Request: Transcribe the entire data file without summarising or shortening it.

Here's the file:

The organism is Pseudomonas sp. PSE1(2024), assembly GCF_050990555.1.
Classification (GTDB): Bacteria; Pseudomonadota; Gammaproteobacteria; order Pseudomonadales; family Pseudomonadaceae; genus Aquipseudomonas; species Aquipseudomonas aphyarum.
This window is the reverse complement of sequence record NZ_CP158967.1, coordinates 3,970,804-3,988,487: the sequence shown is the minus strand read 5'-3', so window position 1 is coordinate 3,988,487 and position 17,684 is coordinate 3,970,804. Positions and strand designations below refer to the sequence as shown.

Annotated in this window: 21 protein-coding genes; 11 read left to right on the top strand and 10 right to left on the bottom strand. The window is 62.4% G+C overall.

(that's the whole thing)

The organism is Pseudomonas sp. PSE1(2024), assembly GCF_050990555.1.
Classification (GTDB): Bacteria; Pseudomonadota; Gammaproteobacteria; order Pseudomonadales; family Pseudomonadaceae; genus Aquipseudomonas; species Aquipseudomonas aphyarum.
This window is the reverse complement of sequence record NZ_CP158967.1, coordinates 3,970,804-3,988,487: the sequence shown is the minus strand read 5'-3', so window position 1 is coordinate 3,988,487 and position 17,684 is coordinate 3,970,804. Positions and strand designations below refer to the sequence as shown.

Annotated in this window: 21 protein-coding genes; 11 read left to right on the top strand and 10 right to left on the bottom strand. The window is 62.4% G+C overall.